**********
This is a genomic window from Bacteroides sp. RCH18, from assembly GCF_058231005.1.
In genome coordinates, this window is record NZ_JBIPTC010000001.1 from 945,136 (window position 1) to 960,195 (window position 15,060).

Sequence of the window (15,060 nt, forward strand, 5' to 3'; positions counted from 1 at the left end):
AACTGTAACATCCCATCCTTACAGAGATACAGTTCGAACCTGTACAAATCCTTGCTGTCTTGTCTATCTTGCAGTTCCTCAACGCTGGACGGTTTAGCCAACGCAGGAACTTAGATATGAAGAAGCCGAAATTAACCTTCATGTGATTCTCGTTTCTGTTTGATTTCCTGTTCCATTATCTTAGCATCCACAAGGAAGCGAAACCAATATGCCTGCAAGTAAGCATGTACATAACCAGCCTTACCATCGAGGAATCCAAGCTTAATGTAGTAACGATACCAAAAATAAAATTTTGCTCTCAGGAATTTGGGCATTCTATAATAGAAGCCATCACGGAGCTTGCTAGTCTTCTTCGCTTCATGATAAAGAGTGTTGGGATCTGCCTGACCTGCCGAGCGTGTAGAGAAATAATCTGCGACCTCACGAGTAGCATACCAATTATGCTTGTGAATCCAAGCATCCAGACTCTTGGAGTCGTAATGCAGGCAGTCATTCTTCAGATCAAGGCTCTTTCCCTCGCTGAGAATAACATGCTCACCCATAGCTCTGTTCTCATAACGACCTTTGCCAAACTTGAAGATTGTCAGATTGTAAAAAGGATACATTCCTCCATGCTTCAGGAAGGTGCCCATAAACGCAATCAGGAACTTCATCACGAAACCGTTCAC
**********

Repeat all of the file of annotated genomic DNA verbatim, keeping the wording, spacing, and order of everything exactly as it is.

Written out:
This is a genomic window from Bacteroides sp. RCH18, from assembly GCF_058231005.1.
In genome coordinates, this window is record NZ_JBIPTC010000001.1 from 945,136 (window position 1) to 960,195 (window position 15,060).

Sequence of the window (15,060 nt, forward strand, 5' to 3'; positions counted from 1 at the left end):
AACTGTAACATCCCATCCTTACAGAGATACAGTTCGAACCTGTACAAATCCTTGCTGTCTTGTCTATCTTGCAGTTCCTCAACGCTGGACGGTTTAGCCAACGCAGGAACTTAGATATGAAGAAGCCGAAATTAACCTTCATGTGATTCTCGTTTCTGTTTGATTTCCTGTTCCATTATCTTAGCATCCACAAGGAAGCGAAACCAATATGCCTGCAAGTAAGCATGTACATAACCAGCCTTACCATCGAGGAATCCAAGCTTAATGTAGTAACGATACCAAAAATAAAATTTTGCTCTCAGGAATTTGGGCATTCTATAATAGAAGCCATCACGGAGCTTGCTAGTCTTCTTCGCTTCATGATAAAGAGTGTTGGGATCTGCCTGACCTGCCGAGCGTGTAGAGAAATAATCTGCGACCTCACGAGTAGCATACCAATTATGCTTGTGAATCCAAGCATCCAGACTCTTGGAGTCGTAATGCAGGCAGTCATTCTTCAGATCAAGGCTCTTTCCCTCGCTGAGAATAACATGCTCACCCATAGCTCTGTTCTCATAACGACCTTTGCCAAACTTGAAGATTGTCAGATTGTAAAAAGGATACATTCCTCCATGCTTCAGGAAGGTGCCCATAAACGCAATCAGGAACTTCATCACGAAACCGTTCAC